FACES AND PLACES
by Myron B. Kuropas
Many years ago, when I was young and beautiful, I visited Cleveland on a yearly basis. Cleveland was the home of Taras Szmagala, a close friend. Both of us were single, so the most natural destination for us every summer was Soyuzivka - a magnet for Ukrainian youth. As I drove east from Chicago, I stopped and spent the night at the Szmagala residence. The next morning Taras and I would be off to our Ukrainian Catskill mecca. My pilgrimage paid off: I met Lesia at Soyuzivka.
Some years later I was a frequent visitor to Cleveland as the regional director of ACTION, a federal agency that included programs such as VISTA, Foster Grandparents and the Retired Senior Volunteer Program (RSVP). I developed an ACTION program called Project Senior Ethnic Find (PSEF) which was introduced in Chicago, Gary, Detroit and Cleveland. Mayor Ralph Perk formally inaugurated the program at an official ceremony in Cleveland, which included Mr. Szmagala, then director of Sen. Robert Taft's Cleveland office, and Bohdan Futey, then one of Mayor Perk's assistants. Mayor Perk jokingly commented on the "scary portend" of so many Ukrainians.
Recently, Lesia and I coordinated a three-week U.S . tour for Ihor Pasichnyk and Natalia Lominska, rector and vice-rector, respectively, of the National University of Ostroh Academy. The first stop on our journey was Cleveland.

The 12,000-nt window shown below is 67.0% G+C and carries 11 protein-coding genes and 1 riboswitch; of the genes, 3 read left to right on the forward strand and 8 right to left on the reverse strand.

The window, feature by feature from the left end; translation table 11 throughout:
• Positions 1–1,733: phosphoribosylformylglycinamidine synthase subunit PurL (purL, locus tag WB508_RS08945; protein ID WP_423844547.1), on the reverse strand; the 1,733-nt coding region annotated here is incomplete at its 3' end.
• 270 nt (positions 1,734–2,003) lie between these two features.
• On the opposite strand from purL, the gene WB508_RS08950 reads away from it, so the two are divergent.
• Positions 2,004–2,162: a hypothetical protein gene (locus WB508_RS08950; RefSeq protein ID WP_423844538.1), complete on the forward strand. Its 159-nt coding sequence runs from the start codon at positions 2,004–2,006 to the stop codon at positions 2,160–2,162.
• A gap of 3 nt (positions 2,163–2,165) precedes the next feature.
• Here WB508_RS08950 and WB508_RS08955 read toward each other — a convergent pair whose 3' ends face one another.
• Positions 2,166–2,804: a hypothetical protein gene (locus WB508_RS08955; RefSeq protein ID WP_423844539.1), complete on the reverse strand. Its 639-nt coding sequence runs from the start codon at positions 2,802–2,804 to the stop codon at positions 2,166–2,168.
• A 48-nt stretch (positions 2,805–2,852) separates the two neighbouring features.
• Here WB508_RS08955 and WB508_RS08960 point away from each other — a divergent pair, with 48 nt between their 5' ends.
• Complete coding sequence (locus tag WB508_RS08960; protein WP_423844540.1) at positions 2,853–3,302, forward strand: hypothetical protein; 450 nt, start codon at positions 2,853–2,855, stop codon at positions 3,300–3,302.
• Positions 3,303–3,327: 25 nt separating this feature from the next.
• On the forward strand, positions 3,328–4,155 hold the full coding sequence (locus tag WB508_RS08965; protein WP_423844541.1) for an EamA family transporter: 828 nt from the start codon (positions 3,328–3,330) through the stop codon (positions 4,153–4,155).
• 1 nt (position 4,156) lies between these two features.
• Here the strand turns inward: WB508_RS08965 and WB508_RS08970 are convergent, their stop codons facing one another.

Thanks to Volodymyr and Lydia Bazarko who co-managed the March 23 event, and Wasyl Liscynesky, long-time UNA activist and president of the United Ukrainian Organizations of Greater Cleveland, some 75 local Ukrainians greeted the Ostroh professors at the Pokrova Ukrainian Catholic Church Hall in Parma a total of $4,030 in donations was raised for the academy. Following the meeting, the Bazarkos graciously hosted a reception at their lovely home. There could not have been a more auspicious beginning to our excursion, which later included successful appearances in Detroit (Warren), Chicago, Newark, N.J., and New York City.
Cleveland has a long history as a significant hub of Ukrainian life in the United States. Ukraine's first immigrants began to arrive from Transcarpathia and the Lemko region in the 1880s. According to the 40th Anniversary Jubilee Almanac of the Ukrainian National Association - the unsurpassed classic history of the Ukrainian American community from its genesis until 1934 - the first Cleveland Ukrainians from Galicia were Stefan Palivoda, Pavlo Volansky and Antin Horyn. The first Ukrainian organization, the Brotherhood of Ss. Peter and Paul (UNA Branch 102), was founded in 1902.
Eighty years later, Ss. Peter and Paul Church was built. As in many early Ukrainian communities throughout the U.S., organization of a local UNA branch usually heralded the establishment of a parish and the building of a church. The Ukrainian National Home was established in 1919. St. Vladimir's Ukrainian Orthodox Church was founded in 1924.
By the 1930s Cleveland's Ukrainians had a nationally renowned Ukrainian choir and some 40 organizations, including five youth groups, nationalist and Hetmanate societies, and numerous cultural organizations; most belonged to the United Ukrainian Organizations of America.